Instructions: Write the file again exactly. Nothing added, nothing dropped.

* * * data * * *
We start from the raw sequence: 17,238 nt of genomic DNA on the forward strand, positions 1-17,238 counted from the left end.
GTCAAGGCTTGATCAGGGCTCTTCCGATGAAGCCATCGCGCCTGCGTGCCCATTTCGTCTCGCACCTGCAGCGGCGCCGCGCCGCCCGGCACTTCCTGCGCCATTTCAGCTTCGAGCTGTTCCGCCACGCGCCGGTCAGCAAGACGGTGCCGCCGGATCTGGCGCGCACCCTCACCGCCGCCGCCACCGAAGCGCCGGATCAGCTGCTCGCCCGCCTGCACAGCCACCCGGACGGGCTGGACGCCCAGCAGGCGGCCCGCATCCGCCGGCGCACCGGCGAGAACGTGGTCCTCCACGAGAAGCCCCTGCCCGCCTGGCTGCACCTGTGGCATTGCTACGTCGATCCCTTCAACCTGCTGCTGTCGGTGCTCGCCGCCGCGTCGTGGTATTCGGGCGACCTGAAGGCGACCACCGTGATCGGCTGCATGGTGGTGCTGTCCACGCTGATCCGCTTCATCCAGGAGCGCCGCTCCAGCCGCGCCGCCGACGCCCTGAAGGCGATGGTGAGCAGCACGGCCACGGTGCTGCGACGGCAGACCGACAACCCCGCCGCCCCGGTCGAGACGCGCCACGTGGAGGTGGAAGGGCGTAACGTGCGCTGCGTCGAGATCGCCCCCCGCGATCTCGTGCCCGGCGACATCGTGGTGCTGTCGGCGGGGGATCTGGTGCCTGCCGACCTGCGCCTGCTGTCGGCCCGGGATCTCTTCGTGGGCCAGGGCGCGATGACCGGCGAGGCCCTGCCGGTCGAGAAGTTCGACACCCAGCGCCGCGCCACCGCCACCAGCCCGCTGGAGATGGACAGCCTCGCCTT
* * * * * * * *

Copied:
We start from the raw sequence: 17,238 nt of genomic DNA on the forward strand, positions 1-17,238 counted from the left end.
GTCAAGGCTTGATCAGGGCTCTTCCGATGAAGCCATCGCGCCTGCGTGCCCATTTCGTCTCGCACCTGCAGCGGCGCCGCGCCGCCCGGCACTTCCTGCGCCATTTCAGCTTCGAGCTGTTCCGCCACGCGCCGGTCAGCAAGACGGTGCCGCCGGATCTGGCGCGCACCCTCACCGCCGCCGCCACCGAAGCGCCGGATCAGCTGCTCGCCCGCCTGCACAGCCACCCGGACGGGCTGGACGCCCAGCAGGCGGCCCGCATCCGCCGGCGCACCGGCGAGAACGTGGTCCTCCACGAGAAGCCCCTGCCCGCCTGGCTGCACCTGTGGCATTGCTACGTCGATCCCTTCAACCTGCTGCTGTCGGTGCTCGCCGCCGCGTCGTGGTATTCGGGCGACCTGAAGGCGACCACCGTGATCGGCTGCATGGTGGTGCTGTCCACGCTGATCCGCTTCATCCAGGAGCGCCGCTCCAGCCGCGCCGCCGACGCCCTGAAGGCGATGGTGAGCAGCACGGCCACGGTGCTGCGACGGCAGACCGACAACCCCGCCGCCCCGGTCGAGACGCGCCACGTGGAGGTGGAAGGGCGTAACGTGCGCTGCGTCGAGATCGCCCCCCGCGATCTCGTGCCCGGCGACATCGTGGTGCTGTCGGCGGGGGATCTGGTGCCTGCCGACCTGCGCCTGCTGTCGGCCCGGGATCTCTTCGTGGGCCAGGGCGCGATGACCGGCGAGGCCCTGCCGGTCGAGAAGTTCGACACCCAGCGCCGCGCCACCGCCACCAGCCCGCTGGAGATGGACAGCCTCGCCTT